On all of those television cooking shows – “Top Chef,” “Hell’s Kitchen,” The “This Risotto Tastes Like Cardboard” Hour (why do these aspiring chefs fail so badly at making risotto? It’s just pasta. I burn toast approximately 98% of the time but even I can pull off a mean, albeit boxed, risotto) – you hear judges, taste testers, chefs, etc. mockingly insult contestants’ cooking skills by comparing their culinary creations to banquet food. So often you see chef Gordon Ramsay screaming, spittle flying all about (which seems rather unsanitary in a kitchen), calling someone on his show an “arse” and telling them that their peas are mush and their salmon tastes like wedding food.
Ah yes, at some point “wedding food” became synonymous with things that are bland, boring, poorly cooked and, frankly, an insult to one’s taste buds. In fact, our expectations of banquet-style food are so low that when we actually attend a wedding where the food is decent – adequately seasoned and not over/underdone – we are pleasantly surprised (“Wow, this steak is actually edible and, for once, doesn’t resemble a brick!” is a phrase that is sometimes thrown around at more upscale events). It’s understandable why this happens though. I mean, imagine trying to cook a 4-course meal for 150 people. How good can it be? If you think about it, banquet facilities are really just prettier versions of your school cafeteria. They need to serve a large number of people in short order. And they’re not just doling out greasy pizza and little cartons of milk here – they’re expected to perform feats of delicious extravagance. While a regular restaurant would never seat 15 parties of 10 all at once for fear of overloading the kitchen, that is exactly what happens at a wedding.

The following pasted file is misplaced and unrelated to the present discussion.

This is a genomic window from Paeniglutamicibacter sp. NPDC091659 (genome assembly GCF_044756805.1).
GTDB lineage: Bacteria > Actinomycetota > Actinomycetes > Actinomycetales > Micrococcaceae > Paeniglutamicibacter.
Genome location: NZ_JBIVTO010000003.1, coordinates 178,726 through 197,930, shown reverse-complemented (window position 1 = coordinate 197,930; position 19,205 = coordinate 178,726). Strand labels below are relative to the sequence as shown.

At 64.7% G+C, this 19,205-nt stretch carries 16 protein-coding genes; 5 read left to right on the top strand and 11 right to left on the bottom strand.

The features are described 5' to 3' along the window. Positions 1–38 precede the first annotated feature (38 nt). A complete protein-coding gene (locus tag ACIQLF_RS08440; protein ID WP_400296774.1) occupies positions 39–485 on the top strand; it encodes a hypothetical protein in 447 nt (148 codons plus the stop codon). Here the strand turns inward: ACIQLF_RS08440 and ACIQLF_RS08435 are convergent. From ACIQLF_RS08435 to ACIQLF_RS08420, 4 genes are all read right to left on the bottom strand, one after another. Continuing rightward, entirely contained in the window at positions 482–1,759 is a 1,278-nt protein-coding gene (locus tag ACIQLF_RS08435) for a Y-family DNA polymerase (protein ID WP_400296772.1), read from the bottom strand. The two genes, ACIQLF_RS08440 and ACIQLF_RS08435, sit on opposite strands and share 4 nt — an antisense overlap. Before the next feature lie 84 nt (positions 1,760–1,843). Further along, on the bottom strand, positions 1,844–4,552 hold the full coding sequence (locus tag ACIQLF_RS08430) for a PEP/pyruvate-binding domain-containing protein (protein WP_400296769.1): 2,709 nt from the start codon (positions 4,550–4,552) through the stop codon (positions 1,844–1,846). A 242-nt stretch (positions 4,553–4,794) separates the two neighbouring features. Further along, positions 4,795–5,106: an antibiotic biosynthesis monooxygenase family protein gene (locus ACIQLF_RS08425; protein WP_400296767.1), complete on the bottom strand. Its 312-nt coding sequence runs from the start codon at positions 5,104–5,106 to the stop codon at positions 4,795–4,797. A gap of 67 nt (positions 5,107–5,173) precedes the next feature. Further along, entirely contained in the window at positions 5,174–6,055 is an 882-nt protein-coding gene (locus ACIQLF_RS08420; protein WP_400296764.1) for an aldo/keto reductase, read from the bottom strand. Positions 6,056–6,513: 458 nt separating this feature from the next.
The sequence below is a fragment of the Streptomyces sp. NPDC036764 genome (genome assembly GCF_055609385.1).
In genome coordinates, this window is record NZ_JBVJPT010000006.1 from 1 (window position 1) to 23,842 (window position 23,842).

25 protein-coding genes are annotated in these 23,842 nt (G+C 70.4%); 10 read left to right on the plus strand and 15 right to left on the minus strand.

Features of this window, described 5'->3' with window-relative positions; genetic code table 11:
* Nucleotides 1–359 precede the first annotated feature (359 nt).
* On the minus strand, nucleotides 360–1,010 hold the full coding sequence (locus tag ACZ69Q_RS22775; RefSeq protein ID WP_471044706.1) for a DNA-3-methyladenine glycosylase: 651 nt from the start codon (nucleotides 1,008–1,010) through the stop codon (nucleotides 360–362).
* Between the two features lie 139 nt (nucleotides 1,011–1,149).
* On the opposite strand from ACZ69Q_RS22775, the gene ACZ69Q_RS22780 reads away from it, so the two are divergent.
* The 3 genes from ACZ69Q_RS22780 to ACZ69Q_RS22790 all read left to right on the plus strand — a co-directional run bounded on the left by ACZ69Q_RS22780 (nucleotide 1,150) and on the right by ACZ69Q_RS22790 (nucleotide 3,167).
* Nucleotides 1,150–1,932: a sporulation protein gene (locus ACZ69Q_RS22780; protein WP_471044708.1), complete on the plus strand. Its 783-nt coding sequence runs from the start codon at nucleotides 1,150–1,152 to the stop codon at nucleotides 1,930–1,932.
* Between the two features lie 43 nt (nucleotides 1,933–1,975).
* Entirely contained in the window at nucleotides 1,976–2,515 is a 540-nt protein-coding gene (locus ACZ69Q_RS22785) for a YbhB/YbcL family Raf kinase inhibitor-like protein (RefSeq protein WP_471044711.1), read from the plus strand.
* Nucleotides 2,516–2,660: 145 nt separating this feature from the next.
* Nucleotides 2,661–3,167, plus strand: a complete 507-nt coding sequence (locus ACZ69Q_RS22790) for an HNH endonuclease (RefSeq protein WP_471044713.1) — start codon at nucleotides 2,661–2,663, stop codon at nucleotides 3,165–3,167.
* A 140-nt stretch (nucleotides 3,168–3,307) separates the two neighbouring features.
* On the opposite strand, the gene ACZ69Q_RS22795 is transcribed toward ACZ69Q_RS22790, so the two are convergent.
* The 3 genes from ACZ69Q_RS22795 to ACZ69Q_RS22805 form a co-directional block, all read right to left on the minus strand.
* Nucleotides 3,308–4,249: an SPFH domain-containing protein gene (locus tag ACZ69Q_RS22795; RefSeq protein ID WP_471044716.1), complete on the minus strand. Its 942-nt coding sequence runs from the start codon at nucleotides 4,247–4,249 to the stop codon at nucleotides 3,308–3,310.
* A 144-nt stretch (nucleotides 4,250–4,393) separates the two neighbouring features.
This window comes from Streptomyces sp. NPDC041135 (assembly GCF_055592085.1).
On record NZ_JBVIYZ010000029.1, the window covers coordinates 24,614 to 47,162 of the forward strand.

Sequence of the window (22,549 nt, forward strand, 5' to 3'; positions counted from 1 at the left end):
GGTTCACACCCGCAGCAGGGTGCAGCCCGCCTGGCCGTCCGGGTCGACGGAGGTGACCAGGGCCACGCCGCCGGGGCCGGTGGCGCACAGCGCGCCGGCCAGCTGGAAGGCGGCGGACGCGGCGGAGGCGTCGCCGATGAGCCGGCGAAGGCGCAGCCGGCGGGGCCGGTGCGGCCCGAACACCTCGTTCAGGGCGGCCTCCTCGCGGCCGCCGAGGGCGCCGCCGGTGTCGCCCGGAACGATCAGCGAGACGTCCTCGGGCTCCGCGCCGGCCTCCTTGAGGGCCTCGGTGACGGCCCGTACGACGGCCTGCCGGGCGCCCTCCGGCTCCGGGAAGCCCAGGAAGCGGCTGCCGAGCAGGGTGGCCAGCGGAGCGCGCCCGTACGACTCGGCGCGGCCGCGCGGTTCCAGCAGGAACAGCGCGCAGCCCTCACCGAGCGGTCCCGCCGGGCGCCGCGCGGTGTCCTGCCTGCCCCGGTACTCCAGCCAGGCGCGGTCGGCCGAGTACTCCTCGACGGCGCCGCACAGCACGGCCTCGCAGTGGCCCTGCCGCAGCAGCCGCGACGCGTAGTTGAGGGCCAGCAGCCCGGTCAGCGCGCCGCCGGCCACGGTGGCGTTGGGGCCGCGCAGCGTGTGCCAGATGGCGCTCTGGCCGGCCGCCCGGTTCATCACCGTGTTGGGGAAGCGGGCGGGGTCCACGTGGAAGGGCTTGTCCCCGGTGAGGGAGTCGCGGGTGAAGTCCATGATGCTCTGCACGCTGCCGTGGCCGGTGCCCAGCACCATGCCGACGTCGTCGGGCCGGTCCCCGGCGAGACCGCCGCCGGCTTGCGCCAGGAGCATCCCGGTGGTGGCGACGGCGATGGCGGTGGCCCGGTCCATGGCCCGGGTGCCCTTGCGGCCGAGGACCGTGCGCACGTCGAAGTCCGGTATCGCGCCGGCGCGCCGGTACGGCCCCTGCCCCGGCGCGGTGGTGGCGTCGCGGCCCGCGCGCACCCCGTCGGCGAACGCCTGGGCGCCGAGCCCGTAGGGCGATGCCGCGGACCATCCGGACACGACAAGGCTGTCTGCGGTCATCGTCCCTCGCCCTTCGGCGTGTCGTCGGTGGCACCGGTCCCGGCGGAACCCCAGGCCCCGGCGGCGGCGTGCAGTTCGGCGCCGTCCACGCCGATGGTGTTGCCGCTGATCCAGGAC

Since my Groom-A-Saurus Rex (GAR) and I are somewhat decent foodies (which I have decided is just another term for people who enjoy eating food that actually tastes good – novel idea, I know) we really wanted to offer our wedding guests something to eat that, if not totally fantastic, would at least knock their socks off in an “Okay, that was better than I thought it would be … for wedding food anyway” sort of way. And so, when looking for reception venues, we sought out places that are primarily restaurants that just happen to offer banquet facilities on the side (as opposed to venues that are designed explicitly for hosting catered functions, which generally have more homogenized menus). And naturally we chose to look only at restaurants that we think offer really good food. I was also leery of dining concepts that are “trendy.” Right now the big craze for weddings is customized chef-manned food stations and we were pitched this idea at most of the venues we visited. While I love the idea of everyone having food that’s created just for them, just the way they like it – made-to-order omelet and crepe stations, assorted combinations of mashed potato creations served in a martini glass, you-pick-it pasta selections – I thought that, realistically, doing things in this manner would take too long. I was picturing 100 people queued up for half the reception while they waited for the chef to torch the top of their individual-sized crème brûlée. Sure it’s cool, but is it practical to have to balance half a dozen tiny plates of food back to your table?